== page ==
Endless Summer® Pop Star® Bigleaf Hydrangea (Hydrangea macrophylla ‘Bailmacsix’) – (Bailey Nurseries Photo)
Pop Star® Bigleaf Hydrangea
The curtain is rising on this 2023 lace-cap introduction – certainly a rock-star hydrangea for Midwest landscapes and gardens. With all the benefits design pros and their clients are looking for – Pop Star® Bigleaf Hydrangea brings glamor and vitality to perennial beds, border gardens, landscapes, containers and even indoors as cut flowers. In shades of either blue or pink, this hydrangea is only 3-feet tall and wide when flowering. Its mounded habit softens the edges of patios and sidewalks. Use it as a thriller in container designs.
Pruning is no-fuss as this hydrangea blooms on new wood. Thick green leaves support heat tolerance in warmer climates while protecting buds in cooler zones. Provide shrubs with one inch of moisture per week, either applied or through rainfall. Pop Star® Bigleaf Hydrangea likes morning sun and dappled afternoon shade. Plant in USDA Hardiness Zones 4 to 9.
Midnight Sun™ Reblooming Weigela (Weigela florida) – (Proven Winners Photo)
Midnight Sun™ Reblooming Weigela
New in 2023, Midnight Sun™ Reblooming Weigela is a visual delight. Sporting the Pantone Color of the Year – magenta – this weigela’s foliage is magnificent in sunset hues of yellow, orange, purple and red. The small shrub maintains its color show from summer through fall as it produces pink flowers in spring.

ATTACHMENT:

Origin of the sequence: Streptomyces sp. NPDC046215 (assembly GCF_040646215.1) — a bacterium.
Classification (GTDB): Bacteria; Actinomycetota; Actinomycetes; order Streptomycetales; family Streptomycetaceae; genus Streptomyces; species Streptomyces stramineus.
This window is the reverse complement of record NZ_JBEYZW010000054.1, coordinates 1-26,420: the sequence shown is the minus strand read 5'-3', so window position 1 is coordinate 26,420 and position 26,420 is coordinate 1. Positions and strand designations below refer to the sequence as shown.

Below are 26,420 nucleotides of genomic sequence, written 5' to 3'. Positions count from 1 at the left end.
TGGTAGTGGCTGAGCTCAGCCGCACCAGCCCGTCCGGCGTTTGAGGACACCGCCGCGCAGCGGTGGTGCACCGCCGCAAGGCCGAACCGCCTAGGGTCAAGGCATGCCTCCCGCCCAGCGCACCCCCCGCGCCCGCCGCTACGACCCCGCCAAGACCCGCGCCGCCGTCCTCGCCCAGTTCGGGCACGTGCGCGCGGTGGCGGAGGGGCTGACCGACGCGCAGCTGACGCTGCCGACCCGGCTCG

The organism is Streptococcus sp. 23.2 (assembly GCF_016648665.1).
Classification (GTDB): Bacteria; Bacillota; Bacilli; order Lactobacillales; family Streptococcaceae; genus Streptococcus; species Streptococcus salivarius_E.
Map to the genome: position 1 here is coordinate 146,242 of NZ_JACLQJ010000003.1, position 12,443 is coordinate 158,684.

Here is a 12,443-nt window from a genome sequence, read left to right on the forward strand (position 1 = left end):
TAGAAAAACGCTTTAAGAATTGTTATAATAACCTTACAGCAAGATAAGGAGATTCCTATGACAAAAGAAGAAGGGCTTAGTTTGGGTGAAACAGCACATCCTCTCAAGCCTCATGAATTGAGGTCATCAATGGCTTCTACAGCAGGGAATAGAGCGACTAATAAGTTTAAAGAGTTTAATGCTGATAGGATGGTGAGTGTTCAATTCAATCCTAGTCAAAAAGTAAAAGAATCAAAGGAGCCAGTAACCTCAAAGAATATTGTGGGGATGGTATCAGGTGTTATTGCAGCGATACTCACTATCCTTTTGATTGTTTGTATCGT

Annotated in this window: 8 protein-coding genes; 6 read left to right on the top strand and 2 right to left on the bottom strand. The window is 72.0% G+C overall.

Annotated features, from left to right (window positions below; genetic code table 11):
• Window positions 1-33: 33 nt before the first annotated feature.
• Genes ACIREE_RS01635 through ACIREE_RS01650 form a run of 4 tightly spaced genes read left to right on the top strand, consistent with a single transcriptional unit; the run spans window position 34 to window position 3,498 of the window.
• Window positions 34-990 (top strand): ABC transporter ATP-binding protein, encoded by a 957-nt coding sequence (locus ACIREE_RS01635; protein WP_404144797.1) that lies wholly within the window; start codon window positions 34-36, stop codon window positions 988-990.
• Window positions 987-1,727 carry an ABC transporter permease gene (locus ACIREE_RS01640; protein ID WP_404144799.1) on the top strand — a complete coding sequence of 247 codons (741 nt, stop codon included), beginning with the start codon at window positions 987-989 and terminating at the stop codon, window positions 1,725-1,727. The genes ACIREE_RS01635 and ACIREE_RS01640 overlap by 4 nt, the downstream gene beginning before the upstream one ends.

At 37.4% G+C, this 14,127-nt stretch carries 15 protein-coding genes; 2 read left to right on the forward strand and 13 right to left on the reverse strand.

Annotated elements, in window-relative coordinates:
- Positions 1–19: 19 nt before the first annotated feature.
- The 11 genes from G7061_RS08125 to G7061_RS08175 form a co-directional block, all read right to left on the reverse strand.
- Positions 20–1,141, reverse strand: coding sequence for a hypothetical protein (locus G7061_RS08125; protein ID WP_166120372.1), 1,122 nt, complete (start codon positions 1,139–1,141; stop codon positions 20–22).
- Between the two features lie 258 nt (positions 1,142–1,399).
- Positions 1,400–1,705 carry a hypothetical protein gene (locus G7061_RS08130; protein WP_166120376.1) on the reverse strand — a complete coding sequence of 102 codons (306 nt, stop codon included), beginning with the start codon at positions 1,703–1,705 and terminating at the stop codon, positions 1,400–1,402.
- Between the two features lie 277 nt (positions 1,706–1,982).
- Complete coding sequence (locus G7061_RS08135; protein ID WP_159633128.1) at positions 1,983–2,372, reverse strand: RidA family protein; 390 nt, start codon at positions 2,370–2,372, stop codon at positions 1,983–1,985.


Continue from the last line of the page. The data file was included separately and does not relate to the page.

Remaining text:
Midnight Sun™ Reblooming Weigela attracts hummingbirds, so consider including it in pollinator gardens. It is a good border and foundation plant and has use as filler in containers. Height and spread is 1 foot to 1½ feet. This weigela requires full sun and tolerates light shade. Plant it in USDA Hardiness Zones 4 to 8.
Puffer Fish® Panicle Hydrangea (Hydrangea paniculata) – (This and cover shot – Proven Winners Photos)
Puffer Fish® Panicle Hydrangea
“Huge” is the word to describe this simply stunning panicle hydrangea! Kin to Bobo® Panicle Hydrangea, Puffer Fish® Panicle Hydrangea is puffed up and even larger. In early summer, panicles are lime green, giving way to fresh sprigs of white flowers at the tip. As they mature, fluffy, pristine-white blooms cover the entire shrub, making its foliage barely visible. In fall, white panicles take on a green tint. Stems are sturdy and strong to hold the large blooms on its tight, compact habit.